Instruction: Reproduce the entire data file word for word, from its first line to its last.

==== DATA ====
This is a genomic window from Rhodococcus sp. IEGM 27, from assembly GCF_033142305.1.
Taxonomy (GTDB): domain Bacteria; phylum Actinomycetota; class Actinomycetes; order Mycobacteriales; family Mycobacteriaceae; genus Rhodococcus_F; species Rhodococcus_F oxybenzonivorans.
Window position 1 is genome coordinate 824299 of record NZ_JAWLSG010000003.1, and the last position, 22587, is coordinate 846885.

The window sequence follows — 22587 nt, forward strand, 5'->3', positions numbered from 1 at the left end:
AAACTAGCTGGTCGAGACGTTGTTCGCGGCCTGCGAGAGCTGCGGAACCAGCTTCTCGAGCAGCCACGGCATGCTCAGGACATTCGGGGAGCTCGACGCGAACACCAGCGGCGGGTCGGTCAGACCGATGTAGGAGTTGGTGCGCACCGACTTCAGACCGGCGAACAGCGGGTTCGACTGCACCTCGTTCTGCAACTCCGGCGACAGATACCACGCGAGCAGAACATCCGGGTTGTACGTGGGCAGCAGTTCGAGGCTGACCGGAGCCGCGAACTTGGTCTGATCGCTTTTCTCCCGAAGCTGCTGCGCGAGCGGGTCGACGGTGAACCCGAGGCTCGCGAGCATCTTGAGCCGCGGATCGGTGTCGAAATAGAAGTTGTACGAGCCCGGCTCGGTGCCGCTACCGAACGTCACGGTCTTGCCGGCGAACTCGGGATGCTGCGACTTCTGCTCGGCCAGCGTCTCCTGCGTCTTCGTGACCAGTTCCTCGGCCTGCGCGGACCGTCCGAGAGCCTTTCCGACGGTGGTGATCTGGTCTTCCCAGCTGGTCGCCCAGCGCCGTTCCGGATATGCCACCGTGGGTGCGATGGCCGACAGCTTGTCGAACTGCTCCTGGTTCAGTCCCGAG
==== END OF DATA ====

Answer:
This is a genomic window from Rhodococcus sp. IEGM 27, from assembly GCF_033142305.1.
Taxonomy (GTDB): domain Bacteria; phylum Actinomycetota; class Actinomycetes; order Mycobacteriales; family Mycobacteriaceae; genus Rhodococcus_F; species Rhodococcus_F oxybenzonivorans.
Window position 1 is genome coordinate 824299 of record NZ_JAWLSG010000003.1, and the last position, 22587, is coordinate 846885.

The window sequence follows — 22587 nt, forward strand, 5'->3', positions numbered from 1 at the left end:
AAACTAGCTGGTCGAGACGTTGTTCGCGGCCTGCGAGAGCTGCGGAACCAGCTTCTCGAGCAGCCACGGCATGCTCAGGACATTCGGGGAGCTCGACGCGAACACCAGCGGCGGGTCGGTCAGACCGATGTAGGAGTTGGTGCGCACCGACTTCAGACCGGCGAACAGCGGGTTCGACTGCACCTCGTTCTGCAACTCCGGCGACAGATACCACGCGAGCAGAACATCCGGGTTGTACGTGGGCAGCAGTTCGAGGCTGACCGGAGCCGCGAACTTGGTCTGATCGCTTTTCTCCCGAAGCTGCTGCGCGAGCGGGTCGACGGTGAACCCGAGGCTCGCGAGCATCTTGAGCCGCGGATCGGTGTCGAAATAGAAGTTGTACGAGCCCGGCTCGGTGCCGCTACCGAACGTCACGGTCTTGCCGGCGAACTCGGGATGCTGCGACTTCTGCTCGGCCAGCGTCTCCTGCGTCTTCGTGACCAGTTCCTCGGCCTGCGCGGACCGTCCGAGAGCCTTTCCGACGGTGGTGATCTGGTCTTCCCAGCTGGTCGCCCAGCGCCGTTCCGGATATGCCACCGTGGGTGCGATGGCCGACAGCTTGTCGAACTGCTCCTGGTTCAGTCCCGAG